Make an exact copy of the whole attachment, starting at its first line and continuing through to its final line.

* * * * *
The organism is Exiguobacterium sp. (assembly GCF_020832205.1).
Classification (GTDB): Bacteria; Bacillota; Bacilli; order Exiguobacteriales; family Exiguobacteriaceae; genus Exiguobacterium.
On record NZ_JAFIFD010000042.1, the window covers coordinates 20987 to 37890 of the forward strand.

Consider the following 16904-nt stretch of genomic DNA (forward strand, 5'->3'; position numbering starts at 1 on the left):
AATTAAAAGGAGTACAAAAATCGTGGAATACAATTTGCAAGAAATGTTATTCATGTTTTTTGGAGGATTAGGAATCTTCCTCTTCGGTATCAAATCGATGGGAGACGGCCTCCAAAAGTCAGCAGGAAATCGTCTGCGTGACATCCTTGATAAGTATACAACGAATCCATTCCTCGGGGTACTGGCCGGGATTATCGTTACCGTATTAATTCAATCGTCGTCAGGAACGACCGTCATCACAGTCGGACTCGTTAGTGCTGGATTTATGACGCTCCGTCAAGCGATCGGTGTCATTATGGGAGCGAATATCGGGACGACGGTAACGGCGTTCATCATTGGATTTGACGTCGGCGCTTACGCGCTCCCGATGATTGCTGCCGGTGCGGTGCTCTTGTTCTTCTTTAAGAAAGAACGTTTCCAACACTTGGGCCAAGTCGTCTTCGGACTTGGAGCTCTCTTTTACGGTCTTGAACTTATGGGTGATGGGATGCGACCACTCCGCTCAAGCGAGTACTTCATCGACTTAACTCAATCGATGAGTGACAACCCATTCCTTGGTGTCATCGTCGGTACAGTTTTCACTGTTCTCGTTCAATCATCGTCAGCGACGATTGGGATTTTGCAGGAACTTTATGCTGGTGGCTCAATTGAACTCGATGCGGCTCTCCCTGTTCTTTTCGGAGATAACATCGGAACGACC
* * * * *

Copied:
The organism is Exiguobacterium sp. (assembly GCF_020832205.1).
Classification (GTDB): Bacteria; Bacillota; Bacilli; order Exiguobacteriales; family Exiguobacteriaceae; genus Exiguobacterium.
On record NZ_JAFIFD010000042.1, the window covers coordinates 20987 to 37890 of the forward strand.

Consider the following 16904-nt stretch of genomic DNA (forward strand, 5'->3'; position numbering starts at 1 on the left):
AATTAAAAGGAGTACAAAAATCGTGGAATACAATTTGCAAGAAATGTTATTCATGTTTTTTGGAGGATTAGGAATCTTCCTCTTCGGTATCAAATCGATGGGAGACGGCCTCCAAAAGTCAGCAGGAAATCGTCTGCGTGACATCCTTGATAAGTATACAACGAATCCATTCCTCGGGGTACTGGCCGGGATTATCGTTACCGTATTAATTCAATCGTCGTCAGGAACGACCGTCATCACAGTCGGACTCGTTAGTGCTGGATTTATGACGCTCCGTCAAGCGATCGGTGTCATTATGGGAGCGAATATCGGGACGACGGTAACGGCGTTCATCATTGGATTTGACGTCGGCGCTTACGCGCTCCCGATGATTGCTGCCGGTGCGGTGCTCTTGTTCTTCTTTAAGAAAGAACGTTTCCAACACTTGGGCCAAGTCGTCTTCGGACTTGGAGCTCTCTTTTACGGTCTTGAACTTATGGGTGATGGGATGCGACCACTCCGCTCAAGCGAGTACTTCATCGACTTAACTCAATCGATGAGTGACAACCCATTCCTTGGTGTCATCGTCGGTACAGTTTTCACTGTTCTCGTTCAATCATCGTCAGCGACGATTGGGATTTTGCAGGAACTTTATGCTGGTGGCTCAATTGAACTCGATGCGGCTCTCCCTGTTCTTTTCGGAGATAACATCGGAACGACC